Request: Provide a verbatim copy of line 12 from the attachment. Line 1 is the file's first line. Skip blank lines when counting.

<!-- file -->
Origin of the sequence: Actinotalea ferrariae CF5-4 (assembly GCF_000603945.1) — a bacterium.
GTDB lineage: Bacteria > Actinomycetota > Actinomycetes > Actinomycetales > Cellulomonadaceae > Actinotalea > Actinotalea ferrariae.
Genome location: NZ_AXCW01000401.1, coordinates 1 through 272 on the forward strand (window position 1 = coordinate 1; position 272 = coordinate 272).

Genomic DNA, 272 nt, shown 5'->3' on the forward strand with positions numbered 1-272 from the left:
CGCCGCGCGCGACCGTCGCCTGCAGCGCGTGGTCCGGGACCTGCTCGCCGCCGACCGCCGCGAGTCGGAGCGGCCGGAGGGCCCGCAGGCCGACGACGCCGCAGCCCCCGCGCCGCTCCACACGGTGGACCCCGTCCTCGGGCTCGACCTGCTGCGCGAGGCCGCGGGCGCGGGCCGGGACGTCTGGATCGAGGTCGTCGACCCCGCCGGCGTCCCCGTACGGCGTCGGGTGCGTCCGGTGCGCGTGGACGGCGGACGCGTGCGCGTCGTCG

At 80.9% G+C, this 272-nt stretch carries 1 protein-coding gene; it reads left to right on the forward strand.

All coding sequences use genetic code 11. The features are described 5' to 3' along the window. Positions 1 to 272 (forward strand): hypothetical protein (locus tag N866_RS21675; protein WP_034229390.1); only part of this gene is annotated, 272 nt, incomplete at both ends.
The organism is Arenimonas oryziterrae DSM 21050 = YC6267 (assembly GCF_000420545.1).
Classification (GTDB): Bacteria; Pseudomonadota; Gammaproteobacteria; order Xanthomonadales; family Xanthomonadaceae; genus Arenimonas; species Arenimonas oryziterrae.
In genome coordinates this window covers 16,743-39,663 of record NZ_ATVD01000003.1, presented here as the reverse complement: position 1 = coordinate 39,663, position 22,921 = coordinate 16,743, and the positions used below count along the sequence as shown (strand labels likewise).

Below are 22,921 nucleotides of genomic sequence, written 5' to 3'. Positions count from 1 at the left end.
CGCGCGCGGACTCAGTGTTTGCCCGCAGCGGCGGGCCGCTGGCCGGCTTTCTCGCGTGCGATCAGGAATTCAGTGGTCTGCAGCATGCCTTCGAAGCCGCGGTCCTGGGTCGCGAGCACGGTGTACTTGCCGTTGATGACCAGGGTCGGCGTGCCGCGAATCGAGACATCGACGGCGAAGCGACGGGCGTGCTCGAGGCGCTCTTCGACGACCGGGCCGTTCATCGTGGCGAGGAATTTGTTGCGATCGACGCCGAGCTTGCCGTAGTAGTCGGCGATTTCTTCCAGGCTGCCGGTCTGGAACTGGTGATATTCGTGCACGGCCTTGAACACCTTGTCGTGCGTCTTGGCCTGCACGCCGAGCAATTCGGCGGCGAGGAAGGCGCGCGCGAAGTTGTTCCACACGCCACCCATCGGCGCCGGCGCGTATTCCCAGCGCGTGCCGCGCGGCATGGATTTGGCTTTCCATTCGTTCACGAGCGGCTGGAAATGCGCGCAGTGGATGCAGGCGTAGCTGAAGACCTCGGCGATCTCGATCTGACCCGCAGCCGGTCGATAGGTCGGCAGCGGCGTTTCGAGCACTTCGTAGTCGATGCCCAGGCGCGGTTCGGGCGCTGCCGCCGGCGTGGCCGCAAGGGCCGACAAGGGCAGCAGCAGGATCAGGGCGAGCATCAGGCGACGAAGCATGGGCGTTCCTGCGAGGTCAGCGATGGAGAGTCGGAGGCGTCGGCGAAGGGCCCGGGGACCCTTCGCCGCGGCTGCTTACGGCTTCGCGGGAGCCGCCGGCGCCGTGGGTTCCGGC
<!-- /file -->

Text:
CGCGCGCGGACTCAGTGTTTGCCCGCAGCGGCGGGCCGCTGGCCGGCTTTCTCGCGTGCGATCAGGAATTCAGTGGTCTGCAGCATGCCTTCGAAGCCGCGGTCCTGGGTCGCGAGCACGGTGTACTTGCCGTTGATGACCAGGGTCGGCGTGCCGCGAATCGAGACATCGACGGCGAAGCGACGGGCGTGCTCGAGGCGCTCTTCGACGACCGGGCCGTTCATCGTGGCGAGGAATTTGTTGCGATCGACGCCGAGCTTGCCGTAGTAGTCGGCGATTTCTTCCAGGCTGCCGGTCTGGAACTGGTGATATTCGTGCACGGCCTTGAACACCTTGTCGTGCGTCTTGGCCTGCACGCCGAGCAATTCGGCGGCGAGGAAGGCGCGCGCGAAGTTGTTCCACACGCCACCCATCGGCGCCGGCGCGTATTCCCAGCGCGTGCCGCGCGGCATGGATTTGGCTTTCCATTCGTTCACGAGCGGCTGGAAATGCGCGCAGTGGATGCAGGCGTAGCTGAAGACCTCGGCGATCTCGATCTGACCCGCAGCCGGTCGATAGGTCGGCAGCGGCGTTTCGAGCACTTCGTAGTCGATGCCCAGGCGCGGTTCGGGCGCTGCCGCCGGCGTGGCCGCAAGGGCCGACAAGGGCAGCAGCAGGATCAGGGCGAGCATCAGGCGACGAAGCATGGGCGTTCCTGCGAGGTCAGCGATGGAGAGTCGGAGGCGTCGGCGAAGGGCCCGGGGACCCTTCGCCGCGGCTGCTTACGGCTTCGCGGGAGCCGCCGGCGCCGTGGGTTCCGGC